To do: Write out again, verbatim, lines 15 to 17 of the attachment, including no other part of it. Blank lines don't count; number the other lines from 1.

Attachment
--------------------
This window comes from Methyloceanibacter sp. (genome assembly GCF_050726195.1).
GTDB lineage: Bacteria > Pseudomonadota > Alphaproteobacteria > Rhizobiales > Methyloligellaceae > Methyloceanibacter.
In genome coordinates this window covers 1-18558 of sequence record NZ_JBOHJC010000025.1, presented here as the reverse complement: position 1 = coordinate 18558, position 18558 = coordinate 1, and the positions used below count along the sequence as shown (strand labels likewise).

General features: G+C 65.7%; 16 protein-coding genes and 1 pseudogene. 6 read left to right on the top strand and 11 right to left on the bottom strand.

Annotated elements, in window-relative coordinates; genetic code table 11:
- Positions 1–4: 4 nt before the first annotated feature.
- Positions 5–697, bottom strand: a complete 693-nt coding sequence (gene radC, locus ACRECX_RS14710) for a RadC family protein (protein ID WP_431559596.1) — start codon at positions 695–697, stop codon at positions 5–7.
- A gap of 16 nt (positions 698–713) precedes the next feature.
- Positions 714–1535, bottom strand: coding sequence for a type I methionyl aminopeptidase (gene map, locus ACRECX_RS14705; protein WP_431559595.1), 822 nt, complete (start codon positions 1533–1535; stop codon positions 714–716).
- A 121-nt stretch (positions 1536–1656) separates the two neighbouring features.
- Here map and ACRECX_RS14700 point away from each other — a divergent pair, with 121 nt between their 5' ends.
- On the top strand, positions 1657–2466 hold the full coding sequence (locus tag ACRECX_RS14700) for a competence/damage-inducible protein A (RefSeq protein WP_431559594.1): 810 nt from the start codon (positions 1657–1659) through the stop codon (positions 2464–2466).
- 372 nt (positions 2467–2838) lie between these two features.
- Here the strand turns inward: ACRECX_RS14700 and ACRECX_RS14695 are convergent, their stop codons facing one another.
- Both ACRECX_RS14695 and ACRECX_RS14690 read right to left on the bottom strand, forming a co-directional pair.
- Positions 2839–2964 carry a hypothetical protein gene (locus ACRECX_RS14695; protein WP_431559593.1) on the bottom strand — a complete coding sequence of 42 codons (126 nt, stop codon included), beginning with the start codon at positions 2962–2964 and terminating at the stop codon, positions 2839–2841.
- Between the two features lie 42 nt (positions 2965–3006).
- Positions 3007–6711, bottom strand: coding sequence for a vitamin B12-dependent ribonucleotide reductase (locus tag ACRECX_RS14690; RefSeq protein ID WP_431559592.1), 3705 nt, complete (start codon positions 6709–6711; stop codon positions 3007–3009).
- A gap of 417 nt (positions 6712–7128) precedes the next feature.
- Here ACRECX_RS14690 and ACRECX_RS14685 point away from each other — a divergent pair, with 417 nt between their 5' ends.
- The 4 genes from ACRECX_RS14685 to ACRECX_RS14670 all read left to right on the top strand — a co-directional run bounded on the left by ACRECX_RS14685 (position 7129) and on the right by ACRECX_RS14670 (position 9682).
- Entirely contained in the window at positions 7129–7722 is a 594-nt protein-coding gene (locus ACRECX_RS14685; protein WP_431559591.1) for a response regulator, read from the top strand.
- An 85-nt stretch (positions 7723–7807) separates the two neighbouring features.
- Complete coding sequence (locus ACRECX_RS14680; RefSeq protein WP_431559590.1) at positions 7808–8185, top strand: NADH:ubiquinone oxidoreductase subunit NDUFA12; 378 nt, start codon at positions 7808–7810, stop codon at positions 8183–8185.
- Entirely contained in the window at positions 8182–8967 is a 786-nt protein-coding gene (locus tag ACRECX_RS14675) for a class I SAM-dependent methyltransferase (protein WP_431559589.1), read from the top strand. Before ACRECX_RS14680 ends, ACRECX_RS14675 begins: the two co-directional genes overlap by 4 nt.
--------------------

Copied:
- Both ACRECX_RS14695 and ACRECX_RS14690 read right to left on the bottom strand, forming a co-directional pair.
- Positions 2839–2964 carry a hypothetical protein gene (locus ACRECX_RS14695; protein WP_431559593.1) on the bottom strand — a complete coding sequence of 42 codons (126 nt, stop codon included), beginning with the start codon at positions 2962–2964 and terminating at the stop codon, positions 2839–2841.
- Between the two features lie 42 nt (positions 2965–3006).